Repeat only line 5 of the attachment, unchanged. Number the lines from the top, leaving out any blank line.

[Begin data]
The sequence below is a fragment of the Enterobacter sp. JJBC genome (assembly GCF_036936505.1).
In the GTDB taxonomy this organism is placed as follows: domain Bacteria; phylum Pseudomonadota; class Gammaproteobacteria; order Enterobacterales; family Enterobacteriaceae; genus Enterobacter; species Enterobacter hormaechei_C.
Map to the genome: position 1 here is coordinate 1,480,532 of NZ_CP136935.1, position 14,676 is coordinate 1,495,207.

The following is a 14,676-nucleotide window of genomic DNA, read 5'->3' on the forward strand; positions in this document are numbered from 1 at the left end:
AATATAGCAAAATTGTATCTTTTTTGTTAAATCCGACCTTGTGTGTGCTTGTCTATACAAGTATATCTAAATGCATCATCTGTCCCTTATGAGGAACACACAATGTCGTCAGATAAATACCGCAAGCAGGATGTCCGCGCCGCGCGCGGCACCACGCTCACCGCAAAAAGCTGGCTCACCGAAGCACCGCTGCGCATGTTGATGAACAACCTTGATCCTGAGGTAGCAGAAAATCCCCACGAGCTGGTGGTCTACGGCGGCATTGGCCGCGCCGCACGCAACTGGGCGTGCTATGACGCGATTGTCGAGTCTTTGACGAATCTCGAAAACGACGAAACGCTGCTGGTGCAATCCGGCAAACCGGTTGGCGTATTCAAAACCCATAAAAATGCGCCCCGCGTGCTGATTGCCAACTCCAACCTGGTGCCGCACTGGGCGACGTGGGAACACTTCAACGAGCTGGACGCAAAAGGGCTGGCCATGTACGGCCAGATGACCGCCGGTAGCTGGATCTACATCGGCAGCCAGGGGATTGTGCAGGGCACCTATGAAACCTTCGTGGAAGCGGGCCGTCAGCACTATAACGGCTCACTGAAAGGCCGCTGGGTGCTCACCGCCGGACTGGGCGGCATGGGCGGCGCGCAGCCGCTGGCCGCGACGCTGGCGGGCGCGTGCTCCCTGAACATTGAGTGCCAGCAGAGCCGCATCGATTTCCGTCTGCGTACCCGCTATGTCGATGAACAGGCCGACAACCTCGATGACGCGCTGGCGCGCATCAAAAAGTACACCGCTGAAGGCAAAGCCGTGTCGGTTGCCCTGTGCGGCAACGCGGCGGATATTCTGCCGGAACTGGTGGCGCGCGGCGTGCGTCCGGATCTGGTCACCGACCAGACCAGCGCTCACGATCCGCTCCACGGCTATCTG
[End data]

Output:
AATATAGCAAAATTGTATCTTTTTTGTTAAATCCGACCTTGTGTGTGCTTGTCTATACAAGTATATCTAAATGCATCATCTGTCCCTTATGAGGAACACACAATGTCGTCAGATAAATACCGCAAGCAGGATGTCCGCGCCGCGCGCGGCACCACGCTCACCGCAAAAAGCTGGCTCACCGAAGCACCGCTGCGCATGTTGATGAACAACCTTGATCCTGAGGTAGCAGAAAATCCCCACGAGCTGGTGGTCTACGGCGGCATTGGCCGCGCCGCACGCAACTGGGCGTGCTATGACGCGATTGTCGAGTCTTTGACGAATCTCGAAAACGACGAAACGCTGCTGGTGCAATCCGGCAAACCGGTTGGCGTATTCAAAACCCATAAAAATGCGCCCCGCGTGCTGATTGCCAACTCCAACCTGGTGCCGCACTGGGCGACGTGGGAACACTTCAACGAGCTGGACGCAAAAGGGCTGGCCATGTACGGCCAGATGACCGCCGGTAGCTGGATCTACATCGGCAGCCAGGGGATTGTGCAGGGCACCTATGAAACCTTCGTGGAAGCGGGCCGTCAGCACTATAACGGCTCACTGAAAGGCCGCTGGGTGCTCACCGCCGGACTGGGCGGCATGGGCGGCGCGCAGCCGCTGGCCGCGACGCTGGCGGGCGCGTGCTCCCTGAACATTGAGTGCCAGCAGAGCCGCATCGATTTCCGTCTGCGTACCCGCTATGTCGATGAACAGGCCGACAACCTCGATGACGCGCTGGCGCGCATCAAAAAGTACACCGCTGAAGGCAAAGCCGTGTCGGTTGCCCTGTGCGGCAACGCGGCGGATATTCTGCCGGAACTGGTGGCGCGCGGCGTGCGTCCGGATCTGGTCACCGACCAGACCAGCGCTCACGATCCGCTCCACGGCTATCTG